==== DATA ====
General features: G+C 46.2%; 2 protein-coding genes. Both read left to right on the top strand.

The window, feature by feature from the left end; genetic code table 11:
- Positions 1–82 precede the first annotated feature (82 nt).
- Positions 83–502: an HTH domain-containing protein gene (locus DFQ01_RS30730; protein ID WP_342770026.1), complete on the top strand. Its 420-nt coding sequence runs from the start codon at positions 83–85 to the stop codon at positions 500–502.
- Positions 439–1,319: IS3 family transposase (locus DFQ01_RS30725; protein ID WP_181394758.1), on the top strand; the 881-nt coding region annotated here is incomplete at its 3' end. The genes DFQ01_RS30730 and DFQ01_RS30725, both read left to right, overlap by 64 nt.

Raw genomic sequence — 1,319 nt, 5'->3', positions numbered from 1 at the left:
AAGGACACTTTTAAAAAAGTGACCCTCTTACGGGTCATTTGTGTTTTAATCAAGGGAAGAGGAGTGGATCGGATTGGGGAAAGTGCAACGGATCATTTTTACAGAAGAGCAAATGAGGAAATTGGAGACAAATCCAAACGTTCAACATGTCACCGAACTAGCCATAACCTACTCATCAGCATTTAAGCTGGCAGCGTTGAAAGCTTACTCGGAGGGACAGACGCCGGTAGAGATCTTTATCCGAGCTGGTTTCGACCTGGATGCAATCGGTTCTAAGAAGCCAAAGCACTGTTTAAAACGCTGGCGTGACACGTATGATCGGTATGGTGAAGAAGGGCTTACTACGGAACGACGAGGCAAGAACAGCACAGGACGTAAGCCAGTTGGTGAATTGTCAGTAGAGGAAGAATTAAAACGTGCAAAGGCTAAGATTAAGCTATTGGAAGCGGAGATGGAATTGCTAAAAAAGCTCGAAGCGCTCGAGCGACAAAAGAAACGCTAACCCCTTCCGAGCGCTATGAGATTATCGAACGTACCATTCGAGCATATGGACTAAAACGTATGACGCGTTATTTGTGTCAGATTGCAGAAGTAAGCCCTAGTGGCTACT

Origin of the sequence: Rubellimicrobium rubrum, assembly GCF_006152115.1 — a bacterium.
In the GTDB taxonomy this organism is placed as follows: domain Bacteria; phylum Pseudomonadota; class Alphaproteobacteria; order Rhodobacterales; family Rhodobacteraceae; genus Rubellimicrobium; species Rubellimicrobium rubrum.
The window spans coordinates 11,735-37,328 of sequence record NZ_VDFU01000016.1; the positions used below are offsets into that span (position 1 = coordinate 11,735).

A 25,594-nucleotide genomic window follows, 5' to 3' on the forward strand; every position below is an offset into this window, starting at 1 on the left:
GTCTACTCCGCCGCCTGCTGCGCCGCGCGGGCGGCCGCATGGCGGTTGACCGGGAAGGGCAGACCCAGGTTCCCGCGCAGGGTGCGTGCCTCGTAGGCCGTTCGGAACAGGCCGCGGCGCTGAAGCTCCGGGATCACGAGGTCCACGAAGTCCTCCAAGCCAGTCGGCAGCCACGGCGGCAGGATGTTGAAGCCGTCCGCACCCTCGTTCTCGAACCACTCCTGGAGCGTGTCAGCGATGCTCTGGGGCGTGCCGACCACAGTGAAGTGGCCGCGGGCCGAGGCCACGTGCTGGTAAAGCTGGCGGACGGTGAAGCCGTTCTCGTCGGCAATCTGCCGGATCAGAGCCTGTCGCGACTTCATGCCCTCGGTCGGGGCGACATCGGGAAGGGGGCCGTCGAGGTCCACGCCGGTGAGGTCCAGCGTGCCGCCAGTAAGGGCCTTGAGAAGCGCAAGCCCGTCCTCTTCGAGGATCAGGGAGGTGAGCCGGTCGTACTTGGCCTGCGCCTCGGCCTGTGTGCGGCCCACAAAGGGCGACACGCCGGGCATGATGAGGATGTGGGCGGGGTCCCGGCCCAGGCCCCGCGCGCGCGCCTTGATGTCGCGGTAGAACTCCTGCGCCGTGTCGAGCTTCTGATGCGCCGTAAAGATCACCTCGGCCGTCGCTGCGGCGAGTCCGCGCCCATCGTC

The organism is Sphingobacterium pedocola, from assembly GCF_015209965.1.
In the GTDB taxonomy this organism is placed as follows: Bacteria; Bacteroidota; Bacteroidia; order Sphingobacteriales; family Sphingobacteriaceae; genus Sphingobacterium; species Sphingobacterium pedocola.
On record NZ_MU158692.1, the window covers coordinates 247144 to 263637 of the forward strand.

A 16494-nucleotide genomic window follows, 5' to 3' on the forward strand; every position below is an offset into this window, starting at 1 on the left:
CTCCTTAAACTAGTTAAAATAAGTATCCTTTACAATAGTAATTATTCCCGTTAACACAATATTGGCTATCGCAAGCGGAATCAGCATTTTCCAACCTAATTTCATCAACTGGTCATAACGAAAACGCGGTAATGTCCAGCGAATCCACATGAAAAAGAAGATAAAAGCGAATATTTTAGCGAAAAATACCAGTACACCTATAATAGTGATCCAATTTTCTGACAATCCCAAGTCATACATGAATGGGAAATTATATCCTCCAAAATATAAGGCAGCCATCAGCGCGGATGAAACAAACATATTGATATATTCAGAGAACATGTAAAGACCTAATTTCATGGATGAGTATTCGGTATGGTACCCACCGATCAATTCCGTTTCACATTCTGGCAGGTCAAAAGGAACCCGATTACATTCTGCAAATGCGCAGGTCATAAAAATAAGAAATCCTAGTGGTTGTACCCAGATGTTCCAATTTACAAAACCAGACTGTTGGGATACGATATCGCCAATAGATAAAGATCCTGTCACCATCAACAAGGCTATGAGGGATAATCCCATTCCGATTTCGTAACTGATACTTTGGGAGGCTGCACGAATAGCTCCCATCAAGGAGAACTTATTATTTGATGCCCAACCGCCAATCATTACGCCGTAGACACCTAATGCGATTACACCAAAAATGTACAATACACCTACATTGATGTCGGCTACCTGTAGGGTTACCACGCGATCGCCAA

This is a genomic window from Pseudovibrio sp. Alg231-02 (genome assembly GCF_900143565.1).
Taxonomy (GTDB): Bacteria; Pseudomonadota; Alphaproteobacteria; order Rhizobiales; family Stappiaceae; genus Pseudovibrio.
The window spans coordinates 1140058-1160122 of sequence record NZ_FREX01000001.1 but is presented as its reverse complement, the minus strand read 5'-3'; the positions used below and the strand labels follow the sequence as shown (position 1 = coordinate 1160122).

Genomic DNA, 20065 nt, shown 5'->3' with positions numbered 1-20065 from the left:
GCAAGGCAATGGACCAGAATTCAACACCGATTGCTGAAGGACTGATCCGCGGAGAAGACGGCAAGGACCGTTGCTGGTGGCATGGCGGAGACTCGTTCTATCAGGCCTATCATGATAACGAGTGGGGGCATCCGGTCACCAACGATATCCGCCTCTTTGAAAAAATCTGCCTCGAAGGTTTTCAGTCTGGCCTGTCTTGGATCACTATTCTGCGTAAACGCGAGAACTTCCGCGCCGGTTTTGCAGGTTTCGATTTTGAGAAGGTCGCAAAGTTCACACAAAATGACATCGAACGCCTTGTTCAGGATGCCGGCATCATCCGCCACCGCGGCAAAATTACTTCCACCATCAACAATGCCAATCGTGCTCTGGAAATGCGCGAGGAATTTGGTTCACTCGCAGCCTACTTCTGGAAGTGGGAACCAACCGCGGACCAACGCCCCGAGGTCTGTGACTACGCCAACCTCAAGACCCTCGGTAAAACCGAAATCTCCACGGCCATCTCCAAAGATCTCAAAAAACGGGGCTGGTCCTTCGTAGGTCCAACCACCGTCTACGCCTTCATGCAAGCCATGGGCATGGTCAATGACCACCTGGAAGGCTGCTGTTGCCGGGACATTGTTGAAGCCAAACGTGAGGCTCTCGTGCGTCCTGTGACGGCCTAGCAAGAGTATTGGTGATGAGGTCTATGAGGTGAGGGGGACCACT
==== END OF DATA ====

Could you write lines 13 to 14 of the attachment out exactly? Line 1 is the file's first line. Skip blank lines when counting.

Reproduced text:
The organism is Sphingobacterium pedocola, from assembly GCF_015209965.1.
In the GTDB taxonomy this organism is placed as follows: Bacteria; Bacteroidota; Bacteroidia; order Sphingobacteriales; family Sphingobacteriaceae; genus Sphingobacterium; species Sphingobacterium pedocola.